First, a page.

• Tedious Whiteness
  • 43. Jack Halberstam, White Men Behaving Sadly
  • 44. Mel Y. Chen, Two Tables and a Ladder: WCGW?
  • 45. Brandy Monk-Payton, "You is Kind, You is Smart, You is Important" or, Why I Can't Watch The Help
  • Reality Trumpism
  • 46. Lynne Joyrich, TV Trumps
  • 47. Abigail De Kosnik, The Once and Future Hillary: Why I Won't Watch Any Fictionalizations of the 2016 Election
  • Pedagogy and Campus Politics
  • 48. Paul Perez, Why We Can't Take a Joke
  • 49. Jennifer Malkowski, The Bridge and Unteachable Films
  • 50. Katariina Kyrölä, Squirming in the Classroom: Fat Girl and the Ethical Value of Extreme Discomfort
  • The Triggered Spectator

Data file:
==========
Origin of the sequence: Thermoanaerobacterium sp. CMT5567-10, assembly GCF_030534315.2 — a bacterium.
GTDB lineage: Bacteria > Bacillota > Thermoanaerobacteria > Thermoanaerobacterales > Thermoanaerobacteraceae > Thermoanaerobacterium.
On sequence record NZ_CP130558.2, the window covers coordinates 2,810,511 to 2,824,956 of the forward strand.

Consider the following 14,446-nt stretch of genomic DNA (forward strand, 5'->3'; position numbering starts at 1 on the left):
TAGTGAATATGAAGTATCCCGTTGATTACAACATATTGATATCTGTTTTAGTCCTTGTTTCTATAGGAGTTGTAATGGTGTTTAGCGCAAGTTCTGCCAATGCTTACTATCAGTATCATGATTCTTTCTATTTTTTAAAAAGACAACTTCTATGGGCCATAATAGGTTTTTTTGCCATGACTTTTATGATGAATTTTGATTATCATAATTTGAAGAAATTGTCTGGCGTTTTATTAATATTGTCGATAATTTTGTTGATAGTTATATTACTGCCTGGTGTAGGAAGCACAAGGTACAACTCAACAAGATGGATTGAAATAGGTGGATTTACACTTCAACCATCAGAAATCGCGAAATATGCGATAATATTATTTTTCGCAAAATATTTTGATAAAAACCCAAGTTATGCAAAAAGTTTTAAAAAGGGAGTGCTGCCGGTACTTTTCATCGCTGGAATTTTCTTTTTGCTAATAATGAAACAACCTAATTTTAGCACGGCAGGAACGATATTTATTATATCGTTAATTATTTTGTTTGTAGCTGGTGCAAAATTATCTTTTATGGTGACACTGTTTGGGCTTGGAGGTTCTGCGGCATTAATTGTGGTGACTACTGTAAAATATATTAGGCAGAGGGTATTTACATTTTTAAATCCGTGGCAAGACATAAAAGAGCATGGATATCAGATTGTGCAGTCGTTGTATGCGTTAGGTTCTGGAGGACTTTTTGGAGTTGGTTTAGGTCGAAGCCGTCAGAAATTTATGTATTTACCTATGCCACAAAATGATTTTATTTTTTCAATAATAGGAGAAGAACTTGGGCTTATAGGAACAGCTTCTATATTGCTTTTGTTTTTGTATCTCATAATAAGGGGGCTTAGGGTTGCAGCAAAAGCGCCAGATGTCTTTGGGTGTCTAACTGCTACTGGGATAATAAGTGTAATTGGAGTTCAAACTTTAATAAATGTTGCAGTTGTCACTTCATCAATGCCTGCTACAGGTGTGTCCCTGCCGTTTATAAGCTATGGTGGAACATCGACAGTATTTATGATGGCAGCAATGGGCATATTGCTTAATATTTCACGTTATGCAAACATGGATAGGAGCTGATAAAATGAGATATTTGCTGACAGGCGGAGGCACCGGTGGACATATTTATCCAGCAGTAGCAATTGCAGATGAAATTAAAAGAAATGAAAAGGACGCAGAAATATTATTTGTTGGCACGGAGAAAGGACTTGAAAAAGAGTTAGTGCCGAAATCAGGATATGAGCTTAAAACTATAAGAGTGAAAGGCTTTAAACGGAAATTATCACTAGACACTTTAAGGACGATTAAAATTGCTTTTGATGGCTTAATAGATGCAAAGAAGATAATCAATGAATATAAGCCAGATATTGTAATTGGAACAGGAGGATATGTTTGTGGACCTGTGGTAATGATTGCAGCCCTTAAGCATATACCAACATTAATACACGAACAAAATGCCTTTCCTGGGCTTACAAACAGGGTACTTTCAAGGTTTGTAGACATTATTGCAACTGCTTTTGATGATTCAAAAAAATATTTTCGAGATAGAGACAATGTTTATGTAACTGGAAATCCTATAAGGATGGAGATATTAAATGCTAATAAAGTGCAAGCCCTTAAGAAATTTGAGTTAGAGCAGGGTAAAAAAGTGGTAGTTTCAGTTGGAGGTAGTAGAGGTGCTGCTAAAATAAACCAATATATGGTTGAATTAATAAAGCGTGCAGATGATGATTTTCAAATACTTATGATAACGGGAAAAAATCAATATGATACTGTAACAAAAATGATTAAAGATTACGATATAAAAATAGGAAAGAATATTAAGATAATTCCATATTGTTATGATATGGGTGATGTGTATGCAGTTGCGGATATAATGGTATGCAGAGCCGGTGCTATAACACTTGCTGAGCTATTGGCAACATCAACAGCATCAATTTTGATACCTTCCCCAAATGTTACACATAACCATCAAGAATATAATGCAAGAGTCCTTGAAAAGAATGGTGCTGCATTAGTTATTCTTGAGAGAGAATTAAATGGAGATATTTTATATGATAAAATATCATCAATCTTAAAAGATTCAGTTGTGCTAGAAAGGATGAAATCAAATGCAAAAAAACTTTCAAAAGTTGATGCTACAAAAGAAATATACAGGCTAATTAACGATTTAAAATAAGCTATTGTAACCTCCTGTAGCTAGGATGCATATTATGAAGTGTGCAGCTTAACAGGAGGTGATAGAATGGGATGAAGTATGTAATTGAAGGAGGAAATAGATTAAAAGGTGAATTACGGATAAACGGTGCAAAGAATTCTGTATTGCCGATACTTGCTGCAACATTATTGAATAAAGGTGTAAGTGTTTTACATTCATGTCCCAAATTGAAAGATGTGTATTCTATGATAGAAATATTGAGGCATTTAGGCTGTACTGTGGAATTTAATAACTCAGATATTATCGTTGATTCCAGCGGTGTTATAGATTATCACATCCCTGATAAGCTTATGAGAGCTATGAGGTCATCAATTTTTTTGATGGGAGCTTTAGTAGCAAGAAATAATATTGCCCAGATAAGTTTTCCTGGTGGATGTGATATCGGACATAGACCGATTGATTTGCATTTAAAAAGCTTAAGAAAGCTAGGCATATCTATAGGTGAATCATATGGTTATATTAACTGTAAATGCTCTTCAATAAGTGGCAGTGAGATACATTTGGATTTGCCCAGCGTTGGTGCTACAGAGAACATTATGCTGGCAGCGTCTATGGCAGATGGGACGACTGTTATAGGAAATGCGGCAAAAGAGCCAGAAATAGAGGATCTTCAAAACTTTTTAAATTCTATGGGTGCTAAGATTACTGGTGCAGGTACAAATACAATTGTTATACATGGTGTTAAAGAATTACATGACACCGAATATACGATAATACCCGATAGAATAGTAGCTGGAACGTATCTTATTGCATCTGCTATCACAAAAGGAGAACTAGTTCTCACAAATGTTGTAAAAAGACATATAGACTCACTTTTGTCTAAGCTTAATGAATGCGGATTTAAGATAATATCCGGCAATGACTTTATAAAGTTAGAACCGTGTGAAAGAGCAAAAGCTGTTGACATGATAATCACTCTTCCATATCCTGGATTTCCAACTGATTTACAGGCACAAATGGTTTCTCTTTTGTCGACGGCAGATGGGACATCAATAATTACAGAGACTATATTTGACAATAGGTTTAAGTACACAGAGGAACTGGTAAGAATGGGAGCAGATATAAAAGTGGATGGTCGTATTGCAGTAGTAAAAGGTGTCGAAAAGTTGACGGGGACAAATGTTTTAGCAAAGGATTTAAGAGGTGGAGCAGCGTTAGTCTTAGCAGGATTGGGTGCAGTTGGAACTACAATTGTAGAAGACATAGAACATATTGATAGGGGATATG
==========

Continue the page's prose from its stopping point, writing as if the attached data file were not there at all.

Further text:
• 51. E. Ann Kaplan, What is an "Unwatchable" Film? (With Reference to Amour and Still Alice)
  • 52. Barbara Hammer, Unwatchable Advertising
  • 53. Samuel England, Sects, Fries, and Videotape
  • 54. Rebecca Schneider, Off Watch
  • Acknowledgments
  • Filmography
  • Bibliography
  • Notes on Contributors
  • Index
Nicholas Baer is a collegiate assistant professor in the humanities and Harper-Schmidt Fellow in the Society of Fellows at the University of Chicago in Illinois. He is the coeditor of the award-winning The Promise of Cinema: German Film Theory, 1907–1933.
 
Maggie Hennefeld is an assistant professor of cultural studies and comparative literature at the University of Minnesota, Twin Cities. She is the author of Specters of Slapstick and Silent Film Comediennes.
 
Laura Horak is an associate professor of film studies at Carleton University in Ottawa, Canada. She is the author of the award-winning Girls Will Be Boys: Cross-Dressed Women, Lesbians, and American Cinema, 1908–1934 (Rutgers University Press).
 
Gunnar Iversen is a professor of film studies at Carleton University. He is the author, coauthor, or editor of more than twenty books.